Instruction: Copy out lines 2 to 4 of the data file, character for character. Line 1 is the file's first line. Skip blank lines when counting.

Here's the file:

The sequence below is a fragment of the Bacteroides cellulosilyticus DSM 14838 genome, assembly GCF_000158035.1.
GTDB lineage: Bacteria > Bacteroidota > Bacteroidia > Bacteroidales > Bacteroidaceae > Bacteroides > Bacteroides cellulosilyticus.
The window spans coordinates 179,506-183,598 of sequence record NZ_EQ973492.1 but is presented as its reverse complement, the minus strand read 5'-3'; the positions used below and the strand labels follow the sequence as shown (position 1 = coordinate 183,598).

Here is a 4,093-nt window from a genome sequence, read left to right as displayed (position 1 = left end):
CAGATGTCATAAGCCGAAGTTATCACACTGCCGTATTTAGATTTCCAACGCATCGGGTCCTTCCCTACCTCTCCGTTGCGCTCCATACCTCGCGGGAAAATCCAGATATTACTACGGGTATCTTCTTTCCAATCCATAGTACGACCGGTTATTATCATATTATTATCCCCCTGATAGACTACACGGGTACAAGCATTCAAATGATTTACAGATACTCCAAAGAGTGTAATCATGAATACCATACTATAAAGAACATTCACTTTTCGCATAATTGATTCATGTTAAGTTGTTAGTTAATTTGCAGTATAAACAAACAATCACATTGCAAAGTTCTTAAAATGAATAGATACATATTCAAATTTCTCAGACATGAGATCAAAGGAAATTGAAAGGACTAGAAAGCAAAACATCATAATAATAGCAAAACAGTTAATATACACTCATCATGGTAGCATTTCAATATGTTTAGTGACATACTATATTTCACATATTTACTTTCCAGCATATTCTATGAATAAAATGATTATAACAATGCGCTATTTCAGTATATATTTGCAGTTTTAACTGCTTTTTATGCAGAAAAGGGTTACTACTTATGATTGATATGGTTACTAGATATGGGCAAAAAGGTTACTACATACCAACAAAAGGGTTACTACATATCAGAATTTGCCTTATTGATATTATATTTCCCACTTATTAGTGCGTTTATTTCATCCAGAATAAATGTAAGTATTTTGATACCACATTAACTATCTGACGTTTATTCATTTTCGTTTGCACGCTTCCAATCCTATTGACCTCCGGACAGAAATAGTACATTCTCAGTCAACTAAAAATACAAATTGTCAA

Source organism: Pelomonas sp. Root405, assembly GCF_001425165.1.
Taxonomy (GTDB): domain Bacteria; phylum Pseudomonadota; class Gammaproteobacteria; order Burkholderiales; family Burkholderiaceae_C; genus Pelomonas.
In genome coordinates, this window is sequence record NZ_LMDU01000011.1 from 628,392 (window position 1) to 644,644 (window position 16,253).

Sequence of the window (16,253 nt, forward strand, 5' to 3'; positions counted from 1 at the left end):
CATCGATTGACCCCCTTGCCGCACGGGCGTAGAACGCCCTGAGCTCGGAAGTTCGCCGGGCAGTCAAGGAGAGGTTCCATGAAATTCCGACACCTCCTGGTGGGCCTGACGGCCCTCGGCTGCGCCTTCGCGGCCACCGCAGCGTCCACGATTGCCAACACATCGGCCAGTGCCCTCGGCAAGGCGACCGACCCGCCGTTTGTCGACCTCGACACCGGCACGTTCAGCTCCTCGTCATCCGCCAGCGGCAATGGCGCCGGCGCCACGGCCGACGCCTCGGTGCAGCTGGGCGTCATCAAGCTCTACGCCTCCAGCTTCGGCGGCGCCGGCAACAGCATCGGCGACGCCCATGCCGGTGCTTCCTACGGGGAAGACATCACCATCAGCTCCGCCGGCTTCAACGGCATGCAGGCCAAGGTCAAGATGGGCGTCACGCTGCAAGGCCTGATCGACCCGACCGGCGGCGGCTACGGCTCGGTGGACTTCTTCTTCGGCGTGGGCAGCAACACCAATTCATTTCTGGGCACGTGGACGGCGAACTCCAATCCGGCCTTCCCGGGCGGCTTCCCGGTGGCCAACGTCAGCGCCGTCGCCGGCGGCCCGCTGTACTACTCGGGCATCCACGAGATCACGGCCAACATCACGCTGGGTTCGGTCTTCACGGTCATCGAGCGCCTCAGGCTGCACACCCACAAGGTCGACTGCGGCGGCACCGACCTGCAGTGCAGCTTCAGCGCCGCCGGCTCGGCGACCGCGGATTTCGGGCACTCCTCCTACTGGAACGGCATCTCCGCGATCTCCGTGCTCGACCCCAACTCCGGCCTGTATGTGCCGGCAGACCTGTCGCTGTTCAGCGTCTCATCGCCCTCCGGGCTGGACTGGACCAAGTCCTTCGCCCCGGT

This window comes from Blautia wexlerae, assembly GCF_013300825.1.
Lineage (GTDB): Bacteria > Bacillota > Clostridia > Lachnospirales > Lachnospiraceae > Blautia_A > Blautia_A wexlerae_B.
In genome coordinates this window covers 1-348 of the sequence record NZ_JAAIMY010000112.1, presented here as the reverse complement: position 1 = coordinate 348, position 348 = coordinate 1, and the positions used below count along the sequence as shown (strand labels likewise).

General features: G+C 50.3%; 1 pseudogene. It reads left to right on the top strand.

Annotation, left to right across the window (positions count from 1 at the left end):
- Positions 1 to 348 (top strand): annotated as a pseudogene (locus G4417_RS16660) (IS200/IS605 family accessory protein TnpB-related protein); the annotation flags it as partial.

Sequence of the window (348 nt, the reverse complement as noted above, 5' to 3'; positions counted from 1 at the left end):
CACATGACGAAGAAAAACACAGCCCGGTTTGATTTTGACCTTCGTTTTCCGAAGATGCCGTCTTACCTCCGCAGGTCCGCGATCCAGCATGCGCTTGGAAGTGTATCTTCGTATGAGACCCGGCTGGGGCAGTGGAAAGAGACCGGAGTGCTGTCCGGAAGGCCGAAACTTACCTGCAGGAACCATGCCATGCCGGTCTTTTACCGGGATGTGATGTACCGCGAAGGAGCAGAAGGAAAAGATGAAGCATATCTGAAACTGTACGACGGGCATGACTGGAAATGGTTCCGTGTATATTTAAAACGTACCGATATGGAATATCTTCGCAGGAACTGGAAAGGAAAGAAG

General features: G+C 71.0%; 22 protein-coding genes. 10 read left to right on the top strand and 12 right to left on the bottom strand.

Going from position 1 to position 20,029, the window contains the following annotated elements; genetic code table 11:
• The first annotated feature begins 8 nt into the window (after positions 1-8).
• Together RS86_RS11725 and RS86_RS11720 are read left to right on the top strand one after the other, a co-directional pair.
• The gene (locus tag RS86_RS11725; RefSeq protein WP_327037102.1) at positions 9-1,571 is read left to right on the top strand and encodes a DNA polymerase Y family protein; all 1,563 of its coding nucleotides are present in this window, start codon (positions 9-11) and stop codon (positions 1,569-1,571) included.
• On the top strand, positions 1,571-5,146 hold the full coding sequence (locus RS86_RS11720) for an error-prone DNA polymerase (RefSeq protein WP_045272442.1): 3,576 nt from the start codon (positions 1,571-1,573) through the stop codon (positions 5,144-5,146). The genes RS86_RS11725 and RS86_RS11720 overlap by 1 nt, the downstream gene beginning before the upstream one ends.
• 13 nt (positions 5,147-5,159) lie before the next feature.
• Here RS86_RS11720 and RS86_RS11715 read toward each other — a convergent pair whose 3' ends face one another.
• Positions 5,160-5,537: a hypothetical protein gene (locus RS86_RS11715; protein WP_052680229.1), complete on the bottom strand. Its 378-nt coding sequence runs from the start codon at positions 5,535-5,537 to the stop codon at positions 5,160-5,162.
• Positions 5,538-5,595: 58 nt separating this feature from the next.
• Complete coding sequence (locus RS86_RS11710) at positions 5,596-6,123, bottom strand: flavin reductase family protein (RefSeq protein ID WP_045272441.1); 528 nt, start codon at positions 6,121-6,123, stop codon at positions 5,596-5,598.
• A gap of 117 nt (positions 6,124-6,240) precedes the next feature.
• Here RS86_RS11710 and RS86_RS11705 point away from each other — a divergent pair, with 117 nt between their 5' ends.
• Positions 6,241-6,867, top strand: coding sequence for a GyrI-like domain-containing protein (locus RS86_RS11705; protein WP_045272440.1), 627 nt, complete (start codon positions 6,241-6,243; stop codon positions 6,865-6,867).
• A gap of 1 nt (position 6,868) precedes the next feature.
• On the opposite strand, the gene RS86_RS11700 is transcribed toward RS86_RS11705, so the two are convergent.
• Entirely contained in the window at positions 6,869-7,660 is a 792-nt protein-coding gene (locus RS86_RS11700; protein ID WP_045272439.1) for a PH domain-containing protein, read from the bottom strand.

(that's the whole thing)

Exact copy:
GTDB lineage: Bacteria > Bacteroidota > Bacteroidia > Bacteroidales > Bacteroidaceae > Bacteroides > Bacteroides cellulosilyticus.
The window spans coordinates 179,506-183,598 of sequence record NZ_EQ973492.1 but is presented as its reverse complement, the minus strand read 5'-3'; the positions used below and the strand labels follow the sequence as shown (position 1 = coordinate 183,598).

Here is a 4,093-nt window from a genome sequence, read left to right as displayed (position 1 = left end):